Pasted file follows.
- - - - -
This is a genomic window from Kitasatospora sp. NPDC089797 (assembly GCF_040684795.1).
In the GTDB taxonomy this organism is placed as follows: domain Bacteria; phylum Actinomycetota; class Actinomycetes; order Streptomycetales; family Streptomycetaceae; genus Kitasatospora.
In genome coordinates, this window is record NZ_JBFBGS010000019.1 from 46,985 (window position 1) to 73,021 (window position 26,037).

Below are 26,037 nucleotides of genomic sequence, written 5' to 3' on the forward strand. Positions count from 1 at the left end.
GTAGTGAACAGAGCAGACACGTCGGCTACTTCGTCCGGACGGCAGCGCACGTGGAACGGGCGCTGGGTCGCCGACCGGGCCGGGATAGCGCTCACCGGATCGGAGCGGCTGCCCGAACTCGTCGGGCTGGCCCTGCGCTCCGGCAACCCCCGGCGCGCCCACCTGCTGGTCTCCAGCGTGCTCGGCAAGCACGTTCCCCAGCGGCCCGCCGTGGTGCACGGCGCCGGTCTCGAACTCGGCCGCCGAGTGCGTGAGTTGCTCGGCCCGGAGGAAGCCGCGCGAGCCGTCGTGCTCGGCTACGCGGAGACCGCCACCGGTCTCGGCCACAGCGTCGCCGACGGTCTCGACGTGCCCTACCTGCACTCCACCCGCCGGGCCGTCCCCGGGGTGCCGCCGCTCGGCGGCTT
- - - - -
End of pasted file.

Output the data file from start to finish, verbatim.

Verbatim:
This is a genomic window from Kitasatospora sp. NPDC089797 (assembly GCF_040684795.1).
In the GTDB taxonomy this organism is placed as follows: domain Bacteria; phylum Actinomycetota; class Actinomycetes; order Streptomycetales; family Streptomycetaceae; genus Kitasatospora.
In genome coordinates, this window is record NZ_JBFBGS010000019.1 from 46,985 (window position 1) to 73,021 (window position 26,037).

Below are 26,037 nucleotides of genomic sequence, written 5' to 3' on the forward strand. Positions count from 1 at the left end.
GTAGTGAACAGAGCAGACACGTCGGCTACTTCGTCCGGACGGCAGCGCACGTGGAACGGGCGCTGGGTCGCCGACCGGGCCGGGATAGCGCTCACCGGATCGGAGCGGCTGCCCGAACTCGTCGGGCTGGCCCTGCGCTCCGGCAACCCCCGGCGCGCCCACCTGCTGGTCTCCAGCGTGCTCGGCAAGCACGTTCCCCAGCGGCCCGCCGTGGTGCACGGCGCCGGTCTCGAACTCGGCCGCCGAGTGCGTGAGTTGCTCGGCCCGGAGGAAGCCGCGCGAGCCGTCGTGCTCGGCTACGCGGAGACCGCCACCGGTCTCGGCCACAGCGTCGCCGACGGTCTCGACGTGCCCTACCTGCACTCCACCCGCCGGGCCGTCCCCGGGGTGCCGCCGCTCGGCGGCTT